Two Cautionary Tales
A few years ago, I presented a seminar on test-driven development at a large testing conference. Many of the participants were "doing Agile." One in particular was having a very hard time. Her development group was rewriting a piece of core functionality from scratch in Java—a new language for them. They hired a group of Java coders and created a schedule with four-week iterations. Every four weeks, the developers were supposed to throw a chunk of code "over the wall" for the testers to test. The software was supposed to be developed in six iterations of four weeks each, with a final QA phase at the end.
The first iteration was two weeks late, and buggy. The second iteration was a week late (making the project now three weeks late), and completely buggy. The basic functionality didn’t even work, and it introduced a number of regression errors in the software, so the testers had to go rerun the original test plans for phase I. It didn’t take a crystal ball to foresee what the next five iterations would be like, and they weren’t good. Worse, the testing group was in trouble because they were the supposed bottleneck "holding up the Agile developers."
In other words, the organization tried the following:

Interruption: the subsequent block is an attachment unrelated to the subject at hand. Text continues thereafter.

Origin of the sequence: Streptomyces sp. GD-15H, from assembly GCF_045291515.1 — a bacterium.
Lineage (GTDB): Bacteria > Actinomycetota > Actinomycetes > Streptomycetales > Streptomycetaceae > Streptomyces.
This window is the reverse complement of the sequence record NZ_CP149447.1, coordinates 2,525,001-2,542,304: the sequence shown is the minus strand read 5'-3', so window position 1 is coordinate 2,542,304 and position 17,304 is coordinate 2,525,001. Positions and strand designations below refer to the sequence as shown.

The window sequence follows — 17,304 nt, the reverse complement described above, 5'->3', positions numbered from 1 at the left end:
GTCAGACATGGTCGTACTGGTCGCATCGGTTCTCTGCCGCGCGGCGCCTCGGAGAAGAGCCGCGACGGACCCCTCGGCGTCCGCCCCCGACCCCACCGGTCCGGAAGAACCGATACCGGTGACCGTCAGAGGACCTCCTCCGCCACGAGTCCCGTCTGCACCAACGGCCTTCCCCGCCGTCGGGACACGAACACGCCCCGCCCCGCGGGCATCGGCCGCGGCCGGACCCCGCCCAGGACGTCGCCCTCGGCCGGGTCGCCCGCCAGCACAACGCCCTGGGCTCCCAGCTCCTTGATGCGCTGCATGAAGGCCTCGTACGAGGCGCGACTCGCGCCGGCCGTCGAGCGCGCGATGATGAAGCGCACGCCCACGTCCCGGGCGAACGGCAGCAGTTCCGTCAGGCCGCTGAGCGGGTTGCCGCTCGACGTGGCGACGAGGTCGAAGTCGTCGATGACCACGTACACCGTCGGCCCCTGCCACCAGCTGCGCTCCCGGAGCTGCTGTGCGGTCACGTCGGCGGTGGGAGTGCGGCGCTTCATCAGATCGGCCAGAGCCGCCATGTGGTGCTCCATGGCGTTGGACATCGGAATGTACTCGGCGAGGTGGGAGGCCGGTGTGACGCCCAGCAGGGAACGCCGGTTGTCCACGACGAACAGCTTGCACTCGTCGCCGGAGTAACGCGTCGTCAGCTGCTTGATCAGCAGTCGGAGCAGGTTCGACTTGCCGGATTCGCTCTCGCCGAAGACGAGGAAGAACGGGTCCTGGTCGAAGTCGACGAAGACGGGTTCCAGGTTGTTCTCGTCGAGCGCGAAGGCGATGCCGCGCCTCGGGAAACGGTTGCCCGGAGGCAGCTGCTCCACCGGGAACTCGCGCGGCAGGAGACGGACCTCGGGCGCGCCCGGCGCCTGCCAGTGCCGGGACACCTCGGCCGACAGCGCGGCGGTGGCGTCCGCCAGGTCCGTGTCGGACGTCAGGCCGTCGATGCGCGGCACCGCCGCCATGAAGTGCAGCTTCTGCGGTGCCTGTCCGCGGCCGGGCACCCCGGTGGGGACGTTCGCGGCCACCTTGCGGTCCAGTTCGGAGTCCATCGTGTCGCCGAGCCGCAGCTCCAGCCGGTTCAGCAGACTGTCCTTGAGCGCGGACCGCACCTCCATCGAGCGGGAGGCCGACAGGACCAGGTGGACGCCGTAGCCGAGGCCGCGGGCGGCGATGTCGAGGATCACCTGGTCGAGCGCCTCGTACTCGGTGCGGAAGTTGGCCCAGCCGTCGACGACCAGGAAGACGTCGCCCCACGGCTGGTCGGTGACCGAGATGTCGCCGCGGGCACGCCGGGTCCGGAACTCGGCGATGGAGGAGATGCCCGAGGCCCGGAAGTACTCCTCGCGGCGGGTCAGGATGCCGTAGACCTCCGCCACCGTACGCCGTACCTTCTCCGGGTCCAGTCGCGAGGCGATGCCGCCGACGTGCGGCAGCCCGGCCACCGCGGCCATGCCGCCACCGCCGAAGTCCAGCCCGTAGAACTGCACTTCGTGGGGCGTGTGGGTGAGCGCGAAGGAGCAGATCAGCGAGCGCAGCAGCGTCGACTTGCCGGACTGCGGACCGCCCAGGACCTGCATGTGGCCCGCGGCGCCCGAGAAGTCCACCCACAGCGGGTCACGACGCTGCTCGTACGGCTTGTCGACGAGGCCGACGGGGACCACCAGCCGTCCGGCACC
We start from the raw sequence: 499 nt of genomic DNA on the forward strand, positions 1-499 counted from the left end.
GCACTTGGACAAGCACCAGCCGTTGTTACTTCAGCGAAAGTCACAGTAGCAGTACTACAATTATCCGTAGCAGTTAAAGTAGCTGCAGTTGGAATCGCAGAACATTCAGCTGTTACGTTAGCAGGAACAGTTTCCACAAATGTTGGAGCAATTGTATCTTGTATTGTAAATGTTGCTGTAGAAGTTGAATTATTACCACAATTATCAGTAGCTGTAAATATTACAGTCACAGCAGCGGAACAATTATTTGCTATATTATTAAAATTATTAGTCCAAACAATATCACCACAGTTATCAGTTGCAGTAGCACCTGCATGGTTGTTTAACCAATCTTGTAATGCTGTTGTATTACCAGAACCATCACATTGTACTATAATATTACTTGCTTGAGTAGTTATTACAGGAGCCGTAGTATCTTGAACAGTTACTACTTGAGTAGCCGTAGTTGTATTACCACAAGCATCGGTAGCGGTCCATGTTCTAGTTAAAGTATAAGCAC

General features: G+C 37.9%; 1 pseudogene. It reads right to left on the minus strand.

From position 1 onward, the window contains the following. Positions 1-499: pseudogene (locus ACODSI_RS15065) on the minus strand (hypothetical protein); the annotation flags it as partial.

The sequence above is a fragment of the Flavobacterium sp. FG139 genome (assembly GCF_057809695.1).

- "Big bang" style software scheduling with a new staff in a brand-new language. (But hey, they had iterations!)
- Iterative development without automated tests.
- "Iterations" that delivered incomplete work products (for instance, software that wasn’t ready to release to the customer).
- Agile development while keeping the developers and the testers in separate buildings, with testing as an afterthought, verification activity.
You can probably guess the results; they weren’t pretty. That sad part is that Agile was blamed for the failure of the project. Here’s the real truth: New people, new processes, and new technologies throw realistic scheduling out of whack. By focusing on delivering working software early and comparing expected features completed to actual features delivered, Agile development provides feedback, which can allow a management team to make good decisions.
A second organization was having integration problems; specifically, problems with different versions of the same libraries on different products. When management heard the Agile pitch of "continuous integration," they were immediately sold, buying all of the developers copies of a famous book on Agile development. Management went to an iterative development standard, began daily standup meetings...and that was about it.
Without substance, the so-called Agile development conversion devolved into "work harder on tighter timeframes, with standup meetings." The developers still lacked direct contact with the customers and had requirements that were even more light, vague, and unverifiable.
Twelve months later and the team is basically back to square one. That’s not Agile; that’s "code and fix."